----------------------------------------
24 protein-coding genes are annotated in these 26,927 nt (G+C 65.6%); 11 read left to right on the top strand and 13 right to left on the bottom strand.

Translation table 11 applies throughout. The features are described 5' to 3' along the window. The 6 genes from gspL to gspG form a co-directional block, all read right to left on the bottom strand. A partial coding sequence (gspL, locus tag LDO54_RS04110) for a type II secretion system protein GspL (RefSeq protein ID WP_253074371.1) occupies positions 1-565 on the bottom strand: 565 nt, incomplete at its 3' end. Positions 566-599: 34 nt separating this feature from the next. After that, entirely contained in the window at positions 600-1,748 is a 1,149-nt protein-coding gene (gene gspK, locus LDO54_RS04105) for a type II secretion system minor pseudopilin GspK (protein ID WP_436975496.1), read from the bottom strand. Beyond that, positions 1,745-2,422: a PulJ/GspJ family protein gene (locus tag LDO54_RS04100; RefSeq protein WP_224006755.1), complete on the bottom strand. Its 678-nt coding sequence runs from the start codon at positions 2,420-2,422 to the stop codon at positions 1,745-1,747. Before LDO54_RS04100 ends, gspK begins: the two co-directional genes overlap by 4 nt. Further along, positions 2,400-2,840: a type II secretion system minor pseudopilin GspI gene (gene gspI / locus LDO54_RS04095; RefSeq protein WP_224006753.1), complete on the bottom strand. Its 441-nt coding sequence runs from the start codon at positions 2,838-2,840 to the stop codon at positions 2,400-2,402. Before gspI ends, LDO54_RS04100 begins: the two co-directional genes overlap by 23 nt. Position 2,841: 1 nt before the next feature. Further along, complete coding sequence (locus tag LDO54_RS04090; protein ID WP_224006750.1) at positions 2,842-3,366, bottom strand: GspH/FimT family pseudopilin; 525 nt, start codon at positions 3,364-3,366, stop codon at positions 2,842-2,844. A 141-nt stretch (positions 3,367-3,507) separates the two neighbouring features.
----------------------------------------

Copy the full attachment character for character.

24 protein-coding genes are annotated in these 26,927 nt (G+C 65.6%); 11 read left to right on the top strand and 13 right to left on the bottom strand.

Translation table 11 applies throughout. The features are described 5' to 3' along the window. The 6 genes from gspL to gspG form a co-directional block, all read right to left on the bottom strand. A partial coding sequence (gspL, locus tag LDO54_RS04110) for a type II secretion system protein GspL (RefSeq protein ID WP_253074371.1) occupies positions 1-565 on the bottom strand: 565 nt, incomplete at its 3' end. Positions 566-599: 34 nt separating this feature from the next. After that, entirely contained in the window at positions 600-1,748 is a 1,149-nt protein-coding gene (gene gspK, locus LDO54_RS04105) for a type II secretion system minor pseudopilin GspK (protein ID WP_436975496.1), read from the bottom strand. Beyond that, positions 1,745-2,422: a PulJ/GspJ family protein gene (locus tag LDO54_RS04100; RefSeq protein WP_224006755.1), complete on the bottom strand. Its 678-nt coding sequence runs from the start codon at positions 2,420-2,422 to the stop codon at positions 1,745-1,747. Before LDO54_RS04100 ends, gspK begins: the two co-directional genes overlap by 4 nt. Further along, positions 2,400-2,840: a type II secretion system minor pseudopilin GspI gene (gene gspI / locus LDO54_RS04095; RefSeq protein WP_224006753.1), complete on the bottom strand. Its 441-nt coding sequence runs from the start codon at positions 2,838-2,840 to the stop codon at positions 2,400-2,402. Before gspI ends, LDO54_RS04100 begins: the two co-directional genes overlap by 23 nt. Position 2,841: 1 nt before the next feature. Further along, complete coding sequence (locus tag LDO54_RS04090; protein ID WP_224006750.1) at positions 2,842-3,366, bottom strand: GspH/FimT family pseudopilin; 525 nt, start codon at positions 3,364-3,366, stop codon at positions 2,842-2,844. A 141-nt stretch (positions 3,367-3,507) separates the two neighbouring features.